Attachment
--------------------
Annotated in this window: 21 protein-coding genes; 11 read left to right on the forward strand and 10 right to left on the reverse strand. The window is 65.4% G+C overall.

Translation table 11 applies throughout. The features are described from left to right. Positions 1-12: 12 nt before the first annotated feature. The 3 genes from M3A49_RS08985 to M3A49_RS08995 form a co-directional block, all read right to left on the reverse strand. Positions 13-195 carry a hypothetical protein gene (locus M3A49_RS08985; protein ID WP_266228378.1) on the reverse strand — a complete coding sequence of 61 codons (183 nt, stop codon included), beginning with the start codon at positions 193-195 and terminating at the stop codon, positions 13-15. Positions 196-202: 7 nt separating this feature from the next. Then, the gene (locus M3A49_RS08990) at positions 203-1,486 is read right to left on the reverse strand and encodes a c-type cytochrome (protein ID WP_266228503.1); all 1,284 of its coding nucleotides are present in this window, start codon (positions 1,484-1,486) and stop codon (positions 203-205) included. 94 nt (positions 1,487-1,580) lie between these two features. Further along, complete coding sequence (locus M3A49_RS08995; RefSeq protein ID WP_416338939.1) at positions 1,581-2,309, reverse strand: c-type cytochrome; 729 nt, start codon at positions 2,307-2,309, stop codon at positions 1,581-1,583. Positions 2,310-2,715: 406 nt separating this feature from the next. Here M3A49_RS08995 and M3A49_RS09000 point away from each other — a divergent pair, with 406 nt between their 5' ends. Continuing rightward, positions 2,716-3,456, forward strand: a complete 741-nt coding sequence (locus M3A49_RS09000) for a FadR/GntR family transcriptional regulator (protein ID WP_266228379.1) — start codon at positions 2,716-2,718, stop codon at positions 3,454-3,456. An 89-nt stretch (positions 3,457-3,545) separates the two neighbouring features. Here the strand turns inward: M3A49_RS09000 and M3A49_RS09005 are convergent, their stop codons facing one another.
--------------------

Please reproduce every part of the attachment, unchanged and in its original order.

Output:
Annotated in this window: 21 protein-coding genes; 11 read left to right on the forward strand and 10 right to left on the reverse strand. The window is 65.4% G+C overall.

Translation table 11 applies throughout. The features are described from left to right. Positions 1-12: 12 nt before the first annotated feature. The 3 genes from M3A49_RS08985 to M3A49_RS08995 form a co-directional block, all read right to left on the reverse strand. Positions 13-195 carry a hypothetical protein gene (locus M3A49_RS08985; protein ID WP_266228378.1) on the reverse strand — a complete coding sequence of 61 codons (183 nt, stop codon included), beginning with the start codon at positions 193-195 and terminating at the stop codon, positions 13-15. Positions 196-202: 7 nt separating this feature from the next. Then, the gene (locus M3A49_RS08990) at positions 203-1,486 is read right to left on the reverse strand and encodes a c-type cytochrome (protein ID WP_266228503.1); all 1,284 of its coding nucleotides are present in this window, start codon (positions 1,484-1,486) and stop codon (positions 203-205) included. 94 nt (positions 1,487-1,580) lie between these two features. Further along, complete coding sequence (locus M3A49_RS08995; RefSeq protein ID WP_416338939.1) at positions 1,581-2,309, reverse strand: c-type cytochrome; 729 nt, start codon at positions 2,307-2,309, stop codon at positions 1,581-1,583. Positions 2,310-2,715: 406 nt separating this feature from the next. Here M3A49_RS08995 and M3A49_RS09000 point away from each other — a divergent pair, with 406 nt between their 5' ends. Continuing rightward, positions 2,716-3,456, forward strand: a complete 741-nt coding sequence (locus M3A49_RS09000) for a FadR/GntR family transcriptional regulator (protein ID WP_266228379.1) — start codon at positions 2,716-2,718, stop codon at positions 3,454-3,456. An 89-nt stretch (positions 3,457-3,545) separates the two neighbouring features. Here the strand turns inward: M3A49_RS09000 and M3A49_RS09005 are convergent, their stop codons facing one another.